Senior Year Experience keeps all seniors updated on everything concerning senior year, from information about upcoming senior events to where to purchase a cap and gown and other graduation information.
Every college student faces at least two critical transitions.
- The transition into higher education where an abundance of attention is directed toward the orientation of new students into college.
- And the transition from college to life after graduation, where relatively little attention has been given to seniors.
The most basic needs of seniors are for:
- Opportunities for reflection on the meaning of the college experience
- Integration and closure, and
- Holistic facilitation and support of graduating students' transition to post college life
Source: Gardner & Van der Veer, 1998, p.7.
On most campuses, students do not receive sufficient support to help them meet these needs. Data collected from Saint Mary's College students indicate that this national trend is reflected on our campus quite precisely. Seniors express that they feel unprepared to face the many issues that arise during the senior year and desire assistance with the transition.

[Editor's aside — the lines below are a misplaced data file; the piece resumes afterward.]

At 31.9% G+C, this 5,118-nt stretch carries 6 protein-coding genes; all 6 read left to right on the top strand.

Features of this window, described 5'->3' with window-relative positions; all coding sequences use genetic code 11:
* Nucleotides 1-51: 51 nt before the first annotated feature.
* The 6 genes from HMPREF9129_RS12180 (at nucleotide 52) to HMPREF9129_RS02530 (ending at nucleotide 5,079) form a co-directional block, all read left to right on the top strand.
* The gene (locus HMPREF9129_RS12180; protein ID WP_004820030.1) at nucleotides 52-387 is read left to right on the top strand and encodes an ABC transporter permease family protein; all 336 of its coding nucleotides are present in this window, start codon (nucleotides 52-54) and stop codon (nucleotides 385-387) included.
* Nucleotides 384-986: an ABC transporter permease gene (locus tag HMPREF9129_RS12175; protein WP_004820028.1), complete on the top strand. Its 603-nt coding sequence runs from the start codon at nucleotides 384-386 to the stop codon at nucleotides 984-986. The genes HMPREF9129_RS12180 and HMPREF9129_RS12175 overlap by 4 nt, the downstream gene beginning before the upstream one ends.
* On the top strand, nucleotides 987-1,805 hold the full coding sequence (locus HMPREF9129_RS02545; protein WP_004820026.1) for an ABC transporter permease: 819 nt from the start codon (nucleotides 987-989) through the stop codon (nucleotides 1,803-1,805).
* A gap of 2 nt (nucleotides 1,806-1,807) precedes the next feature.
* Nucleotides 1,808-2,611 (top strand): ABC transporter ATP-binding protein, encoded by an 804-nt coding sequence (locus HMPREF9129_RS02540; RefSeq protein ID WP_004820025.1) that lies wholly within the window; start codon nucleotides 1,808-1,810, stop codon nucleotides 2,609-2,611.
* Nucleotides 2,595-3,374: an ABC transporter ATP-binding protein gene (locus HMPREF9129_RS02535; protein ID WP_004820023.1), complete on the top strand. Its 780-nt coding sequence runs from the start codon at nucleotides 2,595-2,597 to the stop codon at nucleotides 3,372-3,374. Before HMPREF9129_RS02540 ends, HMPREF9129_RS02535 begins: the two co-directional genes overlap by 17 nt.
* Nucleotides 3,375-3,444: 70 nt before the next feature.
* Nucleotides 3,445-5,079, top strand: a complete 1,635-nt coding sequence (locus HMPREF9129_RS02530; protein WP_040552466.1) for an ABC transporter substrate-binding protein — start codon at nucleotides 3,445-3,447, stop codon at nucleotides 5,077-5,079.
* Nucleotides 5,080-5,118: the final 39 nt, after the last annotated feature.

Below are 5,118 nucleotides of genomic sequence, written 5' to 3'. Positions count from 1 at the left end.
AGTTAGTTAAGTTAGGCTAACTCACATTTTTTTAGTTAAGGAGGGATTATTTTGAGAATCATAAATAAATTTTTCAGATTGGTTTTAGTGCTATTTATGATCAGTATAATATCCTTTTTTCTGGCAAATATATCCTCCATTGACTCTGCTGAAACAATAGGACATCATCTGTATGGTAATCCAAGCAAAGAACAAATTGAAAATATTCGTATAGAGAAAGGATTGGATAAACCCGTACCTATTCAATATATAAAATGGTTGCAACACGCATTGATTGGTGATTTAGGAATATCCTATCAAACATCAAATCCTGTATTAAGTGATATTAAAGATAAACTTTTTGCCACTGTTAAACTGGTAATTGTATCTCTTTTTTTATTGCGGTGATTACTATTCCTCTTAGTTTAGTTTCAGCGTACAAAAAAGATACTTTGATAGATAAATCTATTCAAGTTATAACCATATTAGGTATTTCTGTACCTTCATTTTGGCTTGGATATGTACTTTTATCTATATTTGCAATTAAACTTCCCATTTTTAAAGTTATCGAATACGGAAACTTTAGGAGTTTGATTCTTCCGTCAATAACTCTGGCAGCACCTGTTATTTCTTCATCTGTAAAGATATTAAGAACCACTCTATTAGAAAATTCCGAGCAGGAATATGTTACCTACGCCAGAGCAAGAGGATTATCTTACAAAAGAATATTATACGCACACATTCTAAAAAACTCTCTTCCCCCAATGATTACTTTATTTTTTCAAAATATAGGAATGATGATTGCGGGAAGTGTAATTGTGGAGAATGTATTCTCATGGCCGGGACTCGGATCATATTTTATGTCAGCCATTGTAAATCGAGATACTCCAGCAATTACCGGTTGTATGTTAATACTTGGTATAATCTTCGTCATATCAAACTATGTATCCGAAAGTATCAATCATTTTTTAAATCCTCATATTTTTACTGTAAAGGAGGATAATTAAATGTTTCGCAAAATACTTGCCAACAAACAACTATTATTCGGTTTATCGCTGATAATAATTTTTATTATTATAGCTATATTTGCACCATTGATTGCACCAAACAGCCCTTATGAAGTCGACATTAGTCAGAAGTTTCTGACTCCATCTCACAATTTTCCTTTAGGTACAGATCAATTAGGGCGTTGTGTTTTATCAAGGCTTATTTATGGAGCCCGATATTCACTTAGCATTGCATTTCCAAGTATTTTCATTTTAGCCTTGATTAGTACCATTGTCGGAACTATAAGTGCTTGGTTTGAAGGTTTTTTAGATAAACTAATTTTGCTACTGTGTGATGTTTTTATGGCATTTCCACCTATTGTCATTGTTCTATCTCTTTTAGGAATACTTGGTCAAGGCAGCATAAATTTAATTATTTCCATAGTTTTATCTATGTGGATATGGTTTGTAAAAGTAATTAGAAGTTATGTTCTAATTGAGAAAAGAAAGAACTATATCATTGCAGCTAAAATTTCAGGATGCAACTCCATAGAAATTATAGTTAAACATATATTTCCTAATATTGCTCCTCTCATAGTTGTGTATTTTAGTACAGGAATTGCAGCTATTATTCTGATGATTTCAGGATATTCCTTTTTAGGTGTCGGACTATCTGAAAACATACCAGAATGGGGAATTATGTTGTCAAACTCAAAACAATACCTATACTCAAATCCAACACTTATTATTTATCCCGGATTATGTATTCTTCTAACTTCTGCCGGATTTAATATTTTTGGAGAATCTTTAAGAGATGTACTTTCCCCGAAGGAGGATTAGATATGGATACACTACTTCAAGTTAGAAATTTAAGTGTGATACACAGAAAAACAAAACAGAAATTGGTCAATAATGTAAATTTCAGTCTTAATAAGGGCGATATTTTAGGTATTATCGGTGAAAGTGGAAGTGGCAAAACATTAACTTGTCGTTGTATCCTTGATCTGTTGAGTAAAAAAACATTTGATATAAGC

Source: Student Involvement and Leadership, Spring 2007.
Three Special Programs For Seniors
With this knowledge, a planning team composed of representatives from Alumni Relations, the Career Center, Mission and Ministry Center, and Student Involvement & Leadership has created three new programs aimed at assisting seniors:
- Senior Mentoring Groups (SMG)
- A website exclusively designed for seniors and their parents, and
- A a Life Skills series for graduating seniors at Saint Mary’s.
These programs promote proper reflection on the meaning of the college experience, as well as a more optimistic view and greater preparedness with which to transition to post college life.
According to Gardner’s (1998) Senior Year Experience, departing graduates who have a meaningful senior year experience are more likely to become loyal supporters of the College. Empirical research support provided by the University of Maryland (1998), suggest that increased attention to seniors results in their commitment to the college as an alum.